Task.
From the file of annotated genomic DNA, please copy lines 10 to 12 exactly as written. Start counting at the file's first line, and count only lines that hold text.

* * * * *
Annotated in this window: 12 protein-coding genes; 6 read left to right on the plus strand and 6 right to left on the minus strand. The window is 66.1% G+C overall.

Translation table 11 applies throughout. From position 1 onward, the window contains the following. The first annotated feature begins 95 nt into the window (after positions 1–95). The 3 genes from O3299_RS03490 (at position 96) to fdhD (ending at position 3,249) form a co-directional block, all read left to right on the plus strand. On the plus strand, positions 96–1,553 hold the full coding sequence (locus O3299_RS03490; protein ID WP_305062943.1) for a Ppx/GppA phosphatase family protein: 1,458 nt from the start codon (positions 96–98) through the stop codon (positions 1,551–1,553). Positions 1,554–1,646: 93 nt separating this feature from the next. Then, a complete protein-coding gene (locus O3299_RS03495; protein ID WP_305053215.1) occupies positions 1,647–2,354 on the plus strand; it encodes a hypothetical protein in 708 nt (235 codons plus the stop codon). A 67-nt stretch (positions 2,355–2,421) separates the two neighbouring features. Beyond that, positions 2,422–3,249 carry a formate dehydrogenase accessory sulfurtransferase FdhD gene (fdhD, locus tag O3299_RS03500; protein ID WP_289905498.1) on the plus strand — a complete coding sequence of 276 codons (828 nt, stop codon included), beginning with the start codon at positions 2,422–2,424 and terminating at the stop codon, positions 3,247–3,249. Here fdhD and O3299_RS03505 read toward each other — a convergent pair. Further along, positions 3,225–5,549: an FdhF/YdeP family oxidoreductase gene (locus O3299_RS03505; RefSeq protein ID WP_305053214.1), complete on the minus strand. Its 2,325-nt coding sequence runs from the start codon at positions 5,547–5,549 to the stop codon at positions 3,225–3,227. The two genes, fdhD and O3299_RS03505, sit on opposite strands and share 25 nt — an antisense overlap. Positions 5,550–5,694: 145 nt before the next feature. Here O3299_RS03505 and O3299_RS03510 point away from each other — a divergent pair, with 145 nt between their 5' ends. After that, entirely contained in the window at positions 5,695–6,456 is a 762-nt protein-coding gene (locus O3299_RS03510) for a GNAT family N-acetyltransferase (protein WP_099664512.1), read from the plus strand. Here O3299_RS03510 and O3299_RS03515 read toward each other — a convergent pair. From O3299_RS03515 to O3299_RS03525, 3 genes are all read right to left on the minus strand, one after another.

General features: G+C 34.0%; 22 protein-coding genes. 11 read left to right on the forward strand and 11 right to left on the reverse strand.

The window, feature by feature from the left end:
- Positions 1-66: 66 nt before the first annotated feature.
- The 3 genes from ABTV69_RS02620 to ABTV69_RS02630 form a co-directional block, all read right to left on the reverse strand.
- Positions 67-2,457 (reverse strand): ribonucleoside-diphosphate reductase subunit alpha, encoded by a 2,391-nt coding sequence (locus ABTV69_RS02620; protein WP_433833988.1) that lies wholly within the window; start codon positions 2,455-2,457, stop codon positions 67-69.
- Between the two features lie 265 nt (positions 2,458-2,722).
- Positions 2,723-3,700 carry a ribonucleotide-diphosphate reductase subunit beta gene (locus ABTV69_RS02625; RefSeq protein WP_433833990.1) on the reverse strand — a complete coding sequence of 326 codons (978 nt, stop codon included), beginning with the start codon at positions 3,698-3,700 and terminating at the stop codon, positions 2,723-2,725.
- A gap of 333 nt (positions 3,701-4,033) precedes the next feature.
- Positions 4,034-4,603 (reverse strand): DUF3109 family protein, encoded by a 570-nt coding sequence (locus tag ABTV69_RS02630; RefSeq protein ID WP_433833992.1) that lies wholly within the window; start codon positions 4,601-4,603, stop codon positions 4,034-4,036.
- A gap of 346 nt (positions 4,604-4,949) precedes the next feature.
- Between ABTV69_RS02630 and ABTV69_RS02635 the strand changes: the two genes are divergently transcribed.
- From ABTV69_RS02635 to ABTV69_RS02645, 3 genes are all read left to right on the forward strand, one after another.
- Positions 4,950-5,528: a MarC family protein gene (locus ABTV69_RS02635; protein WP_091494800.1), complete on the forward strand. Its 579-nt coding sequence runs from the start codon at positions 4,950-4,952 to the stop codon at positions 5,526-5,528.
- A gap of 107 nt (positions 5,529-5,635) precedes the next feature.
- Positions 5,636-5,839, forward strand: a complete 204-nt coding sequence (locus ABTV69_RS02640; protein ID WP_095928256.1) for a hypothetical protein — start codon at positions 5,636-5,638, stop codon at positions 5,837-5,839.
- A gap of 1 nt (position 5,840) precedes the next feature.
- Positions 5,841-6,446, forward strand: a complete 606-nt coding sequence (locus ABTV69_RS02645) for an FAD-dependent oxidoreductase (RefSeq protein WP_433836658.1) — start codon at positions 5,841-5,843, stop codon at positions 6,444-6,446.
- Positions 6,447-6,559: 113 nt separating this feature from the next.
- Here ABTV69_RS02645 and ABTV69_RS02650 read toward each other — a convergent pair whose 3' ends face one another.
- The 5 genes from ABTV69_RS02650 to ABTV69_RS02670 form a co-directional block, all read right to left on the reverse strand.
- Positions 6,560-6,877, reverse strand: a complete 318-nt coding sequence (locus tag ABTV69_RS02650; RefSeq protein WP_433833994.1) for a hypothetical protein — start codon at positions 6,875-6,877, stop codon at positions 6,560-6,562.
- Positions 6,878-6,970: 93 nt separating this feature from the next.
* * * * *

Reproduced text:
- A gap of 333 nt (positions 3,701-4,033) precedes the next feature.
- Positions 4,034-4,603 (reverse strand): DUF3109 family protein, encoded by a 570-nt coding sequence (locus tag ABTV69_RS02630; RefSeq protein ID WP_433833992.1) that lies wholly within the window; start codon positions 4,601-4,603, stop codon positions 4,034-4,036.
- A gap of 346 nt (positions 4,604-4,949) precedes the next feature.